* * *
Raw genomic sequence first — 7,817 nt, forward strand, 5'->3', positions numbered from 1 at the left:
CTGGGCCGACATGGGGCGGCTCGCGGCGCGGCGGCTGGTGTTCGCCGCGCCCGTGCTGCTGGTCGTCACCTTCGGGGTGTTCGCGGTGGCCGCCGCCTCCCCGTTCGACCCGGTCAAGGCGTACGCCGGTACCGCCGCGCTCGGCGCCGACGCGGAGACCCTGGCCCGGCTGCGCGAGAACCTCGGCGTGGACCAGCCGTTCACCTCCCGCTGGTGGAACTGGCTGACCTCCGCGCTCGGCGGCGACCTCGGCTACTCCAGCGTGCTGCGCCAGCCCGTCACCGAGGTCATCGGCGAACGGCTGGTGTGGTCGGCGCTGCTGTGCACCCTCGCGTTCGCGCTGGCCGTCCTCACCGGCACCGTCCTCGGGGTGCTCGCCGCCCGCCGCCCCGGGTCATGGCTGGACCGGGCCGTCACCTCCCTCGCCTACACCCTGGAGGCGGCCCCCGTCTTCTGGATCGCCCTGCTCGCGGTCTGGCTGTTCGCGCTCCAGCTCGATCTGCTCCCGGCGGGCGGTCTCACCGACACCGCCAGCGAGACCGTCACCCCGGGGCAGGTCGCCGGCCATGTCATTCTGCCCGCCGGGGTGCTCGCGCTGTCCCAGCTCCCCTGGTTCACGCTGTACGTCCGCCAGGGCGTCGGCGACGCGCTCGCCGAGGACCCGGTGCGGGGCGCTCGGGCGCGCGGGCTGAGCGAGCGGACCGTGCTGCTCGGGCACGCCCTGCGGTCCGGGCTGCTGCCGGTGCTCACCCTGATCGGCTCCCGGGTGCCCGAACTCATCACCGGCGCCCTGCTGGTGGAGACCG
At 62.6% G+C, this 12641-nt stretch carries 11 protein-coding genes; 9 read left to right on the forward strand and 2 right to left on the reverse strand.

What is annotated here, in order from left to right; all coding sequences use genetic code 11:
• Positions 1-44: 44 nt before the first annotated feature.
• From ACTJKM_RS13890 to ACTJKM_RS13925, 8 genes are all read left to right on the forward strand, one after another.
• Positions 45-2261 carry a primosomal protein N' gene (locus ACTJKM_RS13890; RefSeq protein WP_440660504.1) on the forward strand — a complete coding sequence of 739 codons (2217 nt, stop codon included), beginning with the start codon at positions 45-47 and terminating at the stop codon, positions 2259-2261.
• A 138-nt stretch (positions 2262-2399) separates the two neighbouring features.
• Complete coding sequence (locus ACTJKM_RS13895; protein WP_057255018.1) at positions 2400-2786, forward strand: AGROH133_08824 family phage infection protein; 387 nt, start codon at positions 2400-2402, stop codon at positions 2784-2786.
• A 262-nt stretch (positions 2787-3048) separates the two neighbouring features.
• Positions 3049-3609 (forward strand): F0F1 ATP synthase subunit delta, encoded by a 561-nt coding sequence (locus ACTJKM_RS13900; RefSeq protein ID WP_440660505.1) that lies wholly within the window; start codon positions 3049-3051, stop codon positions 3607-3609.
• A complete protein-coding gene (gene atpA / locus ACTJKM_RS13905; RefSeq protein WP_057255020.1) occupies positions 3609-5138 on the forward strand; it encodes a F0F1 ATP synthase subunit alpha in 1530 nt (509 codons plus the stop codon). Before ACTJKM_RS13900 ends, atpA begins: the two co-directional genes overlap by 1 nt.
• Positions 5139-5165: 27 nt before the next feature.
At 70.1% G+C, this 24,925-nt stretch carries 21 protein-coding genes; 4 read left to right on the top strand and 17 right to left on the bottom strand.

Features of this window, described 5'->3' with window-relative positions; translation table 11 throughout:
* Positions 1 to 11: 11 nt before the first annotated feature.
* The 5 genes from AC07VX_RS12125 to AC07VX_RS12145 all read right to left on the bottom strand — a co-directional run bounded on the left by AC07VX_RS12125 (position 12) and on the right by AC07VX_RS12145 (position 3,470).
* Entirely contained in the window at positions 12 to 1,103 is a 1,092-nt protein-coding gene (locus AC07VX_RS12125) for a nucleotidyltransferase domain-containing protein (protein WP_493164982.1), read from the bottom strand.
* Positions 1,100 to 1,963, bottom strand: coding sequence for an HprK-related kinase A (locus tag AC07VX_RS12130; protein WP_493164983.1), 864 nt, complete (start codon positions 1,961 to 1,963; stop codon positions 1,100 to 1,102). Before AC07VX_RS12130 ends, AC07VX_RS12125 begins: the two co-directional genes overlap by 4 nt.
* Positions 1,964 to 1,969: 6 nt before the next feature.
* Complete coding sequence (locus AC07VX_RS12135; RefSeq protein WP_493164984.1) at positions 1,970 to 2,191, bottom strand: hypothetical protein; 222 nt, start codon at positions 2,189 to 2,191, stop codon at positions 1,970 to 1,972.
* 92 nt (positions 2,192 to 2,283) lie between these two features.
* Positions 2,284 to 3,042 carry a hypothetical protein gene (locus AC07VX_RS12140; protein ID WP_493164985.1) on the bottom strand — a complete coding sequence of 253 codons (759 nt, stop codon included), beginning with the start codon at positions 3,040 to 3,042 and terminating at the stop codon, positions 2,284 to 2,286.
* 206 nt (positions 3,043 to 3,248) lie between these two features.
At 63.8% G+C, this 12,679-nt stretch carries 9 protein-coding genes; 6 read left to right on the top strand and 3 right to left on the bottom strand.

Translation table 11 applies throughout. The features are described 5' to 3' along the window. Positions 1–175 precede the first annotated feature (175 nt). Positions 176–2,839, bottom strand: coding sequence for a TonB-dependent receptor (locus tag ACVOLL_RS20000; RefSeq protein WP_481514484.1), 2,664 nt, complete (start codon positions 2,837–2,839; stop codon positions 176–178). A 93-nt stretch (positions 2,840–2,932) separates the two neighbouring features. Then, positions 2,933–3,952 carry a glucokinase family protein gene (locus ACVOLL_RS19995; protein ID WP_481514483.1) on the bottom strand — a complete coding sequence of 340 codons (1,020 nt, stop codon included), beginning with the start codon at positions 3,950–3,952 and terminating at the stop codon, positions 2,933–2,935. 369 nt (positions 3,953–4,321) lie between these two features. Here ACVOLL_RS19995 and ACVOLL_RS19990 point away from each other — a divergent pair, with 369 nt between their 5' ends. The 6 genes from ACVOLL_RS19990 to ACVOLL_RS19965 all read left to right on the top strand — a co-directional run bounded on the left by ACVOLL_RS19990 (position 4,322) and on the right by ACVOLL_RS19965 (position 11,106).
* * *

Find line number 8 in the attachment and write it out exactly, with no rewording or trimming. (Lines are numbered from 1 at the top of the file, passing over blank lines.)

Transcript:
• A 138-nt stretch (positions 2262-2399) separates the two neighbouring features.